Are You an Irreplaceable CEO?

Are You an Irreplaceable CEO? 150 150 Linda Lorelle



There are tons of articles out there that talk about what makes a great leader. I read one today that hit me where I live because of one word: Story.

The CEO featured in the article is a renowned, beloved leader in his company for many reasons — his integrity, his approachability, his transparency, his work ethic, etc. But what stood out to me was his being described as a “masterful storyteller”.

High Five! Fist Bump!! Yes!!! A CEO who not only understands the power of story, but finds a way to engage his employees so that they get it, too. Each time he addresses a room, he insists that a different employee introduce him every time. And forget about reading a boring bio — the employee has to come up with a story about the big boss. As the article says, “it’s part of the lesson.”

When I work with CEOs on presentation skills, media training or a video project, story is always at the heart of our work.

Why? Because story is the best way to connect one human being to another. At the end of the day, business is about finding a way to connect with a current or potential client so that they’ll do what you want them to do — buy your product or service. But far too often, we focus more on what we do than on who we are and what drives our passion. We focus more on the message than the story, not realizing that the best way to get our message across is to share our story. And the more personal, the better.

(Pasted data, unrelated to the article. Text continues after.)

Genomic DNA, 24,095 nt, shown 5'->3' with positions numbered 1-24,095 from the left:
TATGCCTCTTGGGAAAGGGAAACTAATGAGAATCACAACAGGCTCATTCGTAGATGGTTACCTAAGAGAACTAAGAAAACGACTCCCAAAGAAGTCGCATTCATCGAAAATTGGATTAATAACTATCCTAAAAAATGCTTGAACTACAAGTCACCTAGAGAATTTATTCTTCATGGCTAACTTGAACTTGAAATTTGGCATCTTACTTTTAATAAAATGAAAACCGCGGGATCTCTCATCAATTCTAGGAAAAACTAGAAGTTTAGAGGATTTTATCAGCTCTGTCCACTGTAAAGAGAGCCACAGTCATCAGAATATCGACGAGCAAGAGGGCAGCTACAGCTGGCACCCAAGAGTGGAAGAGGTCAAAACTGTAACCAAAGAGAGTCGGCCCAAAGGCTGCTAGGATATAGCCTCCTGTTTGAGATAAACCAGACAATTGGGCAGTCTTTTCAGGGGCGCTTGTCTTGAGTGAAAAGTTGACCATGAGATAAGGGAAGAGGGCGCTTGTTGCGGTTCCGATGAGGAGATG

Now, I’m not advocating that you cross the line of good taste, but I am advocating that you allow yourself to be vulnerable enough to share some part of yourself. That’s what will make an impression. That’s what will break through the clutter. That’s what people will remember. And that’s why the author of the article I’m referencing calls GE Chairman and CEO, Jeff Immelt, “irreplaceable.”

“He’s a model of vulnerability, self-study and reflection,” she writes, “a masterful storyteller who articulates his success and failures with equal parts humor and passion.”

When you’re ready to retire, what will your employees write about you? What will be your legacy? It starts with your story.

About the Author: Linda Lorelle is best known as an Emmy and Gracie Award- winning journalist who anchored the evening news for nearly 17 years at Houston’s NBC affiliate, KPRC- TV. The Stanford graduate is now an entrepreneur, using the art of storytelling to create compelling, original video content for clients who understand the value of owning their story. C-Suite executives who want to brush up on their presentation skills also call upon Linda to share her expertise in public speaking and help them feel more at ease.


Linda is a highly skilled emcee and panel moderator who is able to seamlessly guide a conversation around any subject matter. She also enjoys engaging with audiences on a variety of topics as a keynote speaker, including her most recent theme: “Don’t Ever Underestimate the Heart of a Champion: A Journalist’s Journey of Loss and Transformation”.

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